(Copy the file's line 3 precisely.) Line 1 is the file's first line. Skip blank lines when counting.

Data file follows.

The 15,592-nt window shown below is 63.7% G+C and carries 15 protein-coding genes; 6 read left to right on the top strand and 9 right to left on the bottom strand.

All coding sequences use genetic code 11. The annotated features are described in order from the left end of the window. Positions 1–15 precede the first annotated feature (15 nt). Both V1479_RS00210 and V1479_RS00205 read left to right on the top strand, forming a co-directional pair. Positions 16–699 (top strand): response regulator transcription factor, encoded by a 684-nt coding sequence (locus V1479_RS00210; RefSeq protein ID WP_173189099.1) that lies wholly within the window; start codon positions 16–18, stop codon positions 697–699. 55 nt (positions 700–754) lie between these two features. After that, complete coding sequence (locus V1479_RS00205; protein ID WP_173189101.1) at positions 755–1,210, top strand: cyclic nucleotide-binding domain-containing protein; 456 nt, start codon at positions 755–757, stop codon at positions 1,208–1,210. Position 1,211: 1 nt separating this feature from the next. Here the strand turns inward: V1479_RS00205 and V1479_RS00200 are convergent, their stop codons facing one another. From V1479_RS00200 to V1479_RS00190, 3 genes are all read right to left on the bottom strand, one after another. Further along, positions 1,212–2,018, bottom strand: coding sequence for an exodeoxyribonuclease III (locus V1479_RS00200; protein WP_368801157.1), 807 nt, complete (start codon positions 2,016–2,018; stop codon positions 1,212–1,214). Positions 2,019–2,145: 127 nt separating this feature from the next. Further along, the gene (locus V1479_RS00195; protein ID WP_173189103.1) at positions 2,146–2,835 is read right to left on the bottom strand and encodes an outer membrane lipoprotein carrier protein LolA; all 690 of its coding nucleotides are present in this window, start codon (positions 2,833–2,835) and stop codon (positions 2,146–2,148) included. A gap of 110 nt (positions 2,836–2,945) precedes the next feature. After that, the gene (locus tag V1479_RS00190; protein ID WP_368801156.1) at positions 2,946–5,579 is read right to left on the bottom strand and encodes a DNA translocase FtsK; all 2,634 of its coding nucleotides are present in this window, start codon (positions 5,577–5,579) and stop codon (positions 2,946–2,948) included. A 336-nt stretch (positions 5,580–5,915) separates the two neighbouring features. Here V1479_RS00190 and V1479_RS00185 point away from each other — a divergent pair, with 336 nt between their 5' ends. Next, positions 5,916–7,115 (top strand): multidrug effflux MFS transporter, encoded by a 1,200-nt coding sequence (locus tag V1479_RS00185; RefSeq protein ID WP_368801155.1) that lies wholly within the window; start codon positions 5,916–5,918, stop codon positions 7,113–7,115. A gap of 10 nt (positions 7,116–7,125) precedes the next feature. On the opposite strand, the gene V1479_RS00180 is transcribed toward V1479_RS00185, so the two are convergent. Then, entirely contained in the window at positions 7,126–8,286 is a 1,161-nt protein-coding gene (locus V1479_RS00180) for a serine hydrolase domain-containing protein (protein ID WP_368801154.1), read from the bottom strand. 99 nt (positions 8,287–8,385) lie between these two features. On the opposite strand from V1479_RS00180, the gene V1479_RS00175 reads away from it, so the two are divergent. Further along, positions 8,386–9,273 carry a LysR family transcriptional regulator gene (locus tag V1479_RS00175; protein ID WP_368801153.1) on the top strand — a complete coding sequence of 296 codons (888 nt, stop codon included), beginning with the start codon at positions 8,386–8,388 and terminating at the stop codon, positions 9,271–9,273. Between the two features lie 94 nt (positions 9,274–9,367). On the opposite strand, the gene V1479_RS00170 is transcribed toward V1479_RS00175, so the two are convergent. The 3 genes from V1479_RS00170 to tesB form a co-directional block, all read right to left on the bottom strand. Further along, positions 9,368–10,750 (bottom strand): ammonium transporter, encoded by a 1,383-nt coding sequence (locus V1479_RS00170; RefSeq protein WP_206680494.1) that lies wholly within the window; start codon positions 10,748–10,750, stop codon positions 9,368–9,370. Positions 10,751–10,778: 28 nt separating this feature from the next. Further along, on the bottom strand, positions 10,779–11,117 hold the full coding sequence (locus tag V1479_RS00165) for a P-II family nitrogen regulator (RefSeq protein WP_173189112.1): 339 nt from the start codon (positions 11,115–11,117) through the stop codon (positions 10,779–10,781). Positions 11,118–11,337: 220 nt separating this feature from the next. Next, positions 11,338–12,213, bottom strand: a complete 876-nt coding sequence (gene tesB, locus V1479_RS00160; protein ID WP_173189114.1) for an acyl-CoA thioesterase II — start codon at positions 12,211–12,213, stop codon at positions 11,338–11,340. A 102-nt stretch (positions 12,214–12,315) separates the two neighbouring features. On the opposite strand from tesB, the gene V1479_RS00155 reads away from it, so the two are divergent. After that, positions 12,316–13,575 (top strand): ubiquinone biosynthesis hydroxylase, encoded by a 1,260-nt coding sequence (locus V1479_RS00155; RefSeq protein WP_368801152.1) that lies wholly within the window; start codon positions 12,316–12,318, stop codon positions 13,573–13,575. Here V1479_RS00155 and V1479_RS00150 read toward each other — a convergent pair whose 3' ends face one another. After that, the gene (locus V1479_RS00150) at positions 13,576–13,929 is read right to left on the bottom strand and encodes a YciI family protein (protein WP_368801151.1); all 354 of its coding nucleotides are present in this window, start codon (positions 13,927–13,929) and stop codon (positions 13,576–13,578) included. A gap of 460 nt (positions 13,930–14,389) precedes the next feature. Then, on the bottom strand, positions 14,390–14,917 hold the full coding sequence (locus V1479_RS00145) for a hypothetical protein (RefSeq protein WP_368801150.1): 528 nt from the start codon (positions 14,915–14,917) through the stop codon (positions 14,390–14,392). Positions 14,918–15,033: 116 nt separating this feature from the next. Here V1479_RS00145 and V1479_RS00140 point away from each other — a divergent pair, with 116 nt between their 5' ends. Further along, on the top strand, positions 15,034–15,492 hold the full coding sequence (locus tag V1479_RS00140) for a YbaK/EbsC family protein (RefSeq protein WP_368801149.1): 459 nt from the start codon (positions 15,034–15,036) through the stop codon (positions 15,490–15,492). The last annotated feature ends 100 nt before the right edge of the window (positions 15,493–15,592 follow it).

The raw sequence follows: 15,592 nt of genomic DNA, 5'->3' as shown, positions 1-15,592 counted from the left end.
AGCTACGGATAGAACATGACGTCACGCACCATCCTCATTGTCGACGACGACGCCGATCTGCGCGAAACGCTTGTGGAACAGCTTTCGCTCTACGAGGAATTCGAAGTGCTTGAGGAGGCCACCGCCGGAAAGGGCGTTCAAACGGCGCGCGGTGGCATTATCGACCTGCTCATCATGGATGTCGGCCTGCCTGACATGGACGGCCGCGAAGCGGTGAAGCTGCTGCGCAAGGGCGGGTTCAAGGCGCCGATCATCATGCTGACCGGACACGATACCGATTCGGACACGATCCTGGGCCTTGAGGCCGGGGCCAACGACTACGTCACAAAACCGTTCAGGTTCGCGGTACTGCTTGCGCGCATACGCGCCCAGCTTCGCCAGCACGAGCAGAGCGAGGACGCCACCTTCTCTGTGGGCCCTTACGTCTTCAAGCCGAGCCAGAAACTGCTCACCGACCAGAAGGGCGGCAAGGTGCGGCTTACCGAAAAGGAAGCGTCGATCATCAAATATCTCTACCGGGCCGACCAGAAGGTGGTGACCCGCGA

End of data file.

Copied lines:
The raw sequence follows: 15,592 nt of genomic DNA, 5'->3' as shown, positions 1-15,592 counted from the left end.